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The manifesto for Agile software development in 2001 was a milestone in the production of information systems.
Reflecting the growing concern about the poor service provided by software to its customers, some of the most conscientious voices of information technology formed, in four lines, propositions that inverted everything that was previously considered irrefutable, and decided to choose:
- People and interactions rather than processes and tools.
- Functional software instead of detailed documentation.
- Collaboration with the client instead of contract negotiation.
- Response to change rather than compliance with a plan.
A number of additional principles clearly elucidated the consequences of this perspective.
After two decades, there are mixed results. There are many good experiences, but agile development is not yet widely applied. The iterative process is still not more common than the alternative, classic waterfall. “We are already Agile” often means having a small Agile project, while most projects follow the linear and sequential decomposition of waterfall: requirements> design> development> testing> installation. When things do not run as expected, is common that teams (and clients) shelter in waterfall practices. If Agile promises are not accomplished, the trend is to turn to old techniques.
However, these are clearly outdated. Due to how rapidly change of paradigms these days we have seen cases where the software is already obsolete before it is finished and will no longer respond to the needs of the client. Reality and needs change faster than software development when it is performed with the waterfall methodology.
On the other hand, agile development became the Agile methodology and, to some extent, was bureaucratized. The notion of the goal is often lost; with being identified as the ultimate goal. Alistair Cockburn, one of the subscribers of the manifesto complained about this effect at the ScrumDay, hold in Lisbon 2017. The two-day certification of scrum masters and identification of product owners does not guarantee the success of projects at all.
The success of software is not only a matter of methodology. Follow an Agile methodology, as the recent case with Lidl shows, can lead to a disaster. It can be even harder and slower (and, thus, more expensive) to declare an agile project as failed. It is essential that agility is already a technical feature of the software used to develop, which, for Lidl, was not the case.
The software inspires other areas of management, we need to close follow up on BBVA project to change their organization, strategy and (even more difficult) their culture with the objective “More than 30,000 people working “agile” in 2018”.
After 2 decades it is time to demand more from Agile.
Software development will not become more agile (faster) while code is still typed by humans at a rate of 2 characters per second and prone to human errors difficult to detect, even with peer-reviewing.
The gains obtained just to reorganize teams and tasks (Agile is not supported by code generation automation) are limited and are limited to small-scoped, short and simple projects, developed by very small teams.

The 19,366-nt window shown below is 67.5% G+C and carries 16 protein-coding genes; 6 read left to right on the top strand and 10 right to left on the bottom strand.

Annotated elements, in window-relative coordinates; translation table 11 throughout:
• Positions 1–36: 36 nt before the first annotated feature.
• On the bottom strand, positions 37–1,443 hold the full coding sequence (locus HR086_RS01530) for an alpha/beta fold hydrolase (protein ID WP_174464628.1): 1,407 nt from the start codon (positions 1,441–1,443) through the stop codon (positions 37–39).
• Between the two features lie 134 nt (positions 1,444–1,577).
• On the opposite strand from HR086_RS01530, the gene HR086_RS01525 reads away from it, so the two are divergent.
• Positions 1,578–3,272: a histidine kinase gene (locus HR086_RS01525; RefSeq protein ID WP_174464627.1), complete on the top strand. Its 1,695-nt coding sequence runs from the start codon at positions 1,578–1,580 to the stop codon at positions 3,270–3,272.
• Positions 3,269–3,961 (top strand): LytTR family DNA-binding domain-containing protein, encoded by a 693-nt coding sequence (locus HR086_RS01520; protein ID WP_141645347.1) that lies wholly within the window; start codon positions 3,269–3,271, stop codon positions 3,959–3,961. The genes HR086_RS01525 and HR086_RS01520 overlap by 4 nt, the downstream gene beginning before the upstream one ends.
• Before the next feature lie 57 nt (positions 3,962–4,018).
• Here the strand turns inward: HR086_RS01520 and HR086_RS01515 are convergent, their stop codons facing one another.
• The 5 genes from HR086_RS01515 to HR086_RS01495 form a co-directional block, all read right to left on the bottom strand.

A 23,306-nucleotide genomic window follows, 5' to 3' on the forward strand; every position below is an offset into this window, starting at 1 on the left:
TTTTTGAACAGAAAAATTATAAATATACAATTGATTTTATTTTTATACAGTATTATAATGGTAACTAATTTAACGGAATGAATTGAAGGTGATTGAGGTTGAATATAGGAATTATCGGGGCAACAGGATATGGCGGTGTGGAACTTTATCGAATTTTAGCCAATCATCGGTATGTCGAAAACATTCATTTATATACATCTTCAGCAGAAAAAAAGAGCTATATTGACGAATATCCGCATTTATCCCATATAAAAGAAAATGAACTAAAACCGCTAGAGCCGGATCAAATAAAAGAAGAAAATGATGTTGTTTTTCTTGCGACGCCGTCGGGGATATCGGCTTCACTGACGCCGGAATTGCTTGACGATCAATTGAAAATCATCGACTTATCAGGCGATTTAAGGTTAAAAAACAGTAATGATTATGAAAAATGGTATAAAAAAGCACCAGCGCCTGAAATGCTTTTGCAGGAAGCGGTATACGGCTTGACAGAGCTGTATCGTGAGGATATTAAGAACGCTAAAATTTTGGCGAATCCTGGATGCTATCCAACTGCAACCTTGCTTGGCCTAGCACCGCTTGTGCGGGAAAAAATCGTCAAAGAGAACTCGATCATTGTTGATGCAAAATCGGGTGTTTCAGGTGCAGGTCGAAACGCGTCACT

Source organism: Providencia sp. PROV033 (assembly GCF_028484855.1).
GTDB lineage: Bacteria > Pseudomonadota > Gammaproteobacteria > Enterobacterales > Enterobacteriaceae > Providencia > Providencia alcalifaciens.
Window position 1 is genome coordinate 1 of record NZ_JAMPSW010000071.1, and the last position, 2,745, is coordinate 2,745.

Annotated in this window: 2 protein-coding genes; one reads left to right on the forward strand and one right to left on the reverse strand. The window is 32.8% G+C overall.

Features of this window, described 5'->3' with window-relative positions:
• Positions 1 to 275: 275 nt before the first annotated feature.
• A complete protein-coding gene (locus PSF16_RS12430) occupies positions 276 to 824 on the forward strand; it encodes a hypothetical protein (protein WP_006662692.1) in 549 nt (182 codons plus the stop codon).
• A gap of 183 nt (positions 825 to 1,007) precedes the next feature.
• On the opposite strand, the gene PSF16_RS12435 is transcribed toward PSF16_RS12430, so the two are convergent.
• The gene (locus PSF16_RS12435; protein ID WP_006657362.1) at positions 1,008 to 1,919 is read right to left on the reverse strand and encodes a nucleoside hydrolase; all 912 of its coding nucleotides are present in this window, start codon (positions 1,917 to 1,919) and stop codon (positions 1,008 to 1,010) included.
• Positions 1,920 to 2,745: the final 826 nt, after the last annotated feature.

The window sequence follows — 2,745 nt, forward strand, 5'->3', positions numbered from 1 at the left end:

Agile has limitations, and, in order to overcome those fragilities applying the learned lessons, Scaled Agile originated (now in SAFe 4.5 verison). This methodology incorporates a set of concerns related with more elevated levels of complexity and simultaneous projects portfolios, at the same time incorporating Lean IT concepts.
Quidgest is a proud advocate of Agile and Scaled Agile, and has contributed to elevate those methodologies to a higher level of efficiency.
The decisive contributions of Quidgest to Hype Agile:
- the automation (skipping from 2 character per second to 1 million of characters written per second, without errors)
- modeling (control at an even more elevated abstraction level, high level representation and making explicit the system’s architecture)
- team efficiency (integrating skills with Genio allows for much smaller teams, reusing of patterns and less direct work for each project)
- reduction of software production cycles (only a few hours)
- communication and interaction with business, (making easy to communicate and reflect at model level, difficult task at code level programming languages are not the right way of conceiving software solutions or speak to CEO or key-users).
 An interesting position https://www.lambdacambridge.com/blog/2018-05-how-scrum-destroyed-agile
 Experience Agile https://www.experienceagile.org/
 https://www.consultancy.uk/news/18243/lidl-cancels-sap-introduction-having-sunk-500-million-into-it the proposed methodology was intended to be agile: https://www.kps.com/en.kps-transformation.html/article-2203-unternehmen-der-unterschied
For example, the limitations of the Scrum application were well documented in the first article on the subject, “The New New Product Development Game”, from Hirotaka Takeuchi and Ikujiro Nonaka, Harvard Business Review, January 1986, long before the term was taken advantage of by agile software production.